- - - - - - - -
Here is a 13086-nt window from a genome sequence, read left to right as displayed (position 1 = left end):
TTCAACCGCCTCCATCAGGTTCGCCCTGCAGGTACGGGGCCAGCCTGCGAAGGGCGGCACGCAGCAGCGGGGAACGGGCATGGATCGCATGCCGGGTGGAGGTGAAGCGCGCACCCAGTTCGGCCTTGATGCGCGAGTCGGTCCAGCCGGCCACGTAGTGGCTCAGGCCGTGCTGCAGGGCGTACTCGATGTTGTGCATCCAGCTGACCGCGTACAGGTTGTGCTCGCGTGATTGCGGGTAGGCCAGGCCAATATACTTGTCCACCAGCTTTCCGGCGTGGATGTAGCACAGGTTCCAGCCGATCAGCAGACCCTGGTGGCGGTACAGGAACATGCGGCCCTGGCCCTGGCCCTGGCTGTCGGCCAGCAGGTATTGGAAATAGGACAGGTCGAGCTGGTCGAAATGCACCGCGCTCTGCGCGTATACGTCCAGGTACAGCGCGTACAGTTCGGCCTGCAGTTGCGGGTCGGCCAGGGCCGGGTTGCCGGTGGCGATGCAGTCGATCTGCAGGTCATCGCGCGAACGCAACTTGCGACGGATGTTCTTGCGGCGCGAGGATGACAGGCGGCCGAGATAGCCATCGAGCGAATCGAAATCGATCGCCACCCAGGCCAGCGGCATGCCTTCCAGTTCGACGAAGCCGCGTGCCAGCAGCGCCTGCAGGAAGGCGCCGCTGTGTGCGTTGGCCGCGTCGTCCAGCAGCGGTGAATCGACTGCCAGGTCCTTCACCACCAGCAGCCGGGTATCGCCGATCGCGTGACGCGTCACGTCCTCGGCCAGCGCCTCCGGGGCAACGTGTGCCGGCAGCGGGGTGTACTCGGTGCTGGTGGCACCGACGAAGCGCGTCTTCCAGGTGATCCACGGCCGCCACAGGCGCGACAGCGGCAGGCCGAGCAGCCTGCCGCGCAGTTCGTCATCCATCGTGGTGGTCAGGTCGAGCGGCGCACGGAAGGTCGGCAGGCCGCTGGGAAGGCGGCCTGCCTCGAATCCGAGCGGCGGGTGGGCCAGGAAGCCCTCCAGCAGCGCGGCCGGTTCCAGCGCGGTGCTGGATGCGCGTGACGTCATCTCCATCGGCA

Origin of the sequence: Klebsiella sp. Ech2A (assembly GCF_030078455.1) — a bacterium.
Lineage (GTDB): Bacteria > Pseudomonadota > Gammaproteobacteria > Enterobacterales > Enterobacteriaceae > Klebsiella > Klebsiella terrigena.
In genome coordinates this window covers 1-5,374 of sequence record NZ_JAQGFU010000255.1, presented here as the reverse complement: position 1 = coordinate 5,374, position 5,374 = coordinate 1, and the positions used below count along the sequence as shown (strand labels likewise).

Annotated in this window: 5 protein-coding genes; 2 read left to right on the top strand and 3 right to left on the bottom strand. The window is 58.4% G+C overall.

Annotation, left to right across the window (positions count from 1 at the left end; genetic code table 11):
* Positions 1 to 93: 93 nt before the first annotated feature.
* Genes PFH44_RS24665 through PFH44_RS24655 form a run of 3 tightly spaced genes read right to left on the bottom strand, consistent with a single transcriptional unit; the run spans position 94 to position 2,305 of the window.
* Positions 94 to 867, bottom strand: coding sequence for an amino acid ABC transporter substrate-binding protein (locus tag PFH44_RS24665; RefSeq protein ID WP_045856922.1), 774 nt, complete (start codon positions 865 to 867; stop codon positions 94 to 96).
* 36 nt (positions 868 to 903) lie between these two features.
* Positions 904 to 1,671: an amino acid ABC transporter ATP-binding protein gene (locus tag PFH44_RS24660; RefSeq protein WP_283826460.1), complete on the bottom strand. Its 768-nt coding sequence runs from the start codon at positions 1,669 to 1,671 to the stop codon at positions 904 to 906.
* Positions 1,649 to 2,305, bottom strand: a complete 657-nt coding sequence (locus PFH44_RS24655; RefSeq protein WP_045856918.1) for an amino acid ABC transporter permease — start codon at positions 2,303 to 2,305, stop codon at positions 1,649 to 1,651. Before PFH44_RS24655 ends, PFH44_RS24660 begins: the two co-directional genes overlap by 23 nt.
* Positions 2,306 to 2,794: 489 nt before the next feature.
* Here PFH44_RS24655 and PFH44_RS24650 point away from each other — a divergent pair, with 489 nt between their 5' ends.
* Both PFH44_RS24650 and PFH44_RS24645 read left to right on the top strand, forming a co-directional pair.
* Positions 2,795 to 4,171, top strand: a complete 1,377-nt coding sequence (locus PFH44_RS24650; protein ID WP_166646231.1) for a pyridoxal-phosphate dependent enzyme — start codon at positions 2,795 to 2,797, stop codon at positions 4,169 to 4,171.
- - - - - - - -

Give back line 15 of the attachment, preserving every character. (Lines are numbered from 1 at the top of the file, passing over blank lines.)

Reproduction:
* Here PFH44_RS24655 and PFH44_RS24650 point away from each other — a divergent pair, with 489 nt between their 5' ends.